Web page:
There have been some interesting developments on the fishing scene recently. Jim Swenson sent a note and a picture of his son Ryan‘s small tarpon caught while cast netting for bait near Lake Madeline. This was the first time I had heard of any size tarpon being caught in that area and, while the picture certainly appeared to be of a small tarpon, I was not for sure.
On Sunday, it was great to cross the causeway bridge heading back to Galveston from vacation. During periods when I am out of town for a few days, it is easy to get information each day for the Reel Report using cellphones and the internet.
August has always been my favorite month for offshore fishing off of the Texas Coast. September, however, runs a close second in my mind.
The Labor Day weekend is getting into full swing, and the outlook for fishing is good. Anglers need to keep an eye on the weather, as chances of thunderstorms increase toward the latter part of the weekend.
The Labor Day Weekend is shaping up to be a good one for fishing.
It appears that our weather is improving and that the effects of the tropical system that recently entered the Gulf will have minimal effects on us.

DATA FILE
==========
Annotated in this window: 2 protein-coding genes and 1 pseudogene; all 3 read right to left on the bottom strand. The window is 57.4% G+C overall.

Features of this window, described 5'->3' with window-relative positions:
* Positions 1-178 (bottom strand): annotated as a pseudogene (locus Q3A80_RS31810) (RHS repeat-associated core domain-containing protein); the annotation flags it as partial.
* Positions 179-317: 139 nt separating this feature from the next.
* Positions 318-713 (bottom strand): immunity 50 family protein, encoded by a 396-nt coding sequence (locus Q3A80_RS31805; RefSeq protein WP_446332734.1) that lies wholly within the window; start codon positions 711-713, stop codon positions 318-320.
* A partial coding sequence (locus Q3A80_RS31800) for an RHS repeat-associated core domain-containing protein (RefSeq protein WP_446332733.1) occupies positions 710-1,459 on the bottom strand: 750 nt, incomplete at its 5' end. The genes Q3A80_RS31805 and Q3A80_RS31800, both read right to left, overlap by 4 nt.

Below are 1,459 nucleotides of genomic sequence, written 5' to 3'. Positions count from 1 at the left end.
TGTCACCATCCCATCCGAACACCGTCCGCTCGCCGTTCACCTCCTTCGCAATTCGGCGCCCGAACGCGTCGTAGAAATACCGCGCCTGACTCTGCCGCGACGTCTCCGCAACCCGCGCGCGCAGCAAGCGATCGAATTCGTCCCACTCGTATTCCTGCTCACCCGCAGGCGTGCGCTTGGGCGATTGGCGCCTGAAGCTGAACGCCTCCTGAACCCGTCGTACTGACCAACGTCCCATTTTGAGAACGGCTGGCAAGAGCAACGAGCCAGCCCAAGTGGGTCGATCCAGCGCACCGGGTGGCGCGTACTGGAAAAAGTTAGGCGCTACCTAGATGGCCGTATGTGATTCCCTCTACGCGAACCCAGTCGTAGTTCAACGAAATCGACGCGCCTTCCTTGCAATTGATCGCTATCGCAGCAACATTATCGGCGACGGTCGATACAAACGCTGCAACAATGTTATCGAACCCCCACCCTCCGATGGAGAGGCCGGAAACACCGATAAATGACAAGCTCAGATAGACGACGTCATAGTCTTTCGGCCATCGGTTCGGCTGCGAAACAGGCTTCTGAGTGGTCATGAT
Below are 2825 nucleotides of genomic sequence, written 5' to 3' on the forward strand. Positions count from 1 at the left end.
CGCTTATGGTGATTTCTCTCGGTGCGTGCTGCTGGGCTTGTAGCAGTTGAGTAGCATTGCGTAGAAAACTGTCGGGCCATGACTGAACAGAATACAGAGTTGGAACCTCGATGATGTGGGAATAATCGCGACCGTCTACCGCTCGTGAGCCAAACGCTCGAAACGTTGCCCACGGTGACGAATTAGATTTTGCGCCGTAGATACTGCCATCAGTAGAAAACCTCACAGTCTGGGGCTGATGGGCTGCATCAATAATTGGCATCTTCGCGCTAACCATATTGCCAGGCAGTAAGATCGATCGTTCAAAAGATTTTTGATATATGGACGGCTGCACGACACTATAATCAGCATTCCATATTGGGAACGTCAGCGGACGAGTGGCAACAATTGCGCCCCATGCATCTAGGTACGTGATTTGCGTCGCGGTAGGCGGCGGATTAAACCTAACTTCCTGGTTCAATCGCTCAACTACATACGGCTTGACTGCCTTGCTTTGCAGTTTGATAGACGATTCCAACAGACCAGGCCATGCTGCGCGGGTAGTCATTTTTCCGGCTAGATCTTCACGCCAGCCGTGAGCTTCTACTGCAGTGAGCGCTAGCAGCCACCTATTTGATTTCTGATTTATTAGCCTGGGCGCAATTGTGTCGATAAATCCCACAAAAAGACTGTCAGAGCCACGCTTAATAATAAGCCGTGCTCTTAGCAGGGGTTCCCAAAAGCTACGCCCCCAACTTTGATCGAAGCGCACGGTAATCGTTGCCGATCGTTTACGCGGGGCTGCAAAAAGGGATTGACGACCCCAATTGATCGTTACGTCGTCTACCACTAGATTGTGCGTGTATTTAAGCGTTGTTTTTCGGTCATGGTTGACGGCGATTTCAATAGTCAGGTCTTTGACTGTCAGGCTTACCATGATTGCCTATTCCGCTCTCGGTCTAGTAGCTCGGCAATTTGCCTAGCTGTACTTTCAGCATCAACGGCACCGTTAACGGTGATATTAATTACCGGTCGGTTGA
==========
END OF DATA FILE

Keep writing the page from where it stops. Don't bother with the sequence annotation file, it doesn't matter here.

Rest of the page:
Galveston is a virtual fishing paradise. Visitors and residents are afforded a multitude of fishing opportunities and are likely to catch a variety of fish.
Tropical weather looks to dominate our weather picture for the early part of the week, and, with gusty winds and high seas, fishing likely will continue to be on the sidelines for a couple of days.
While the weather was uncertain at best last weekend, there were some nice catches made, especially on Saturday.
Unsettled weather has been hanging over the Galveston area; however, it has not slowed fishing that much. Fortunately, we have not had to deal with a tropical event.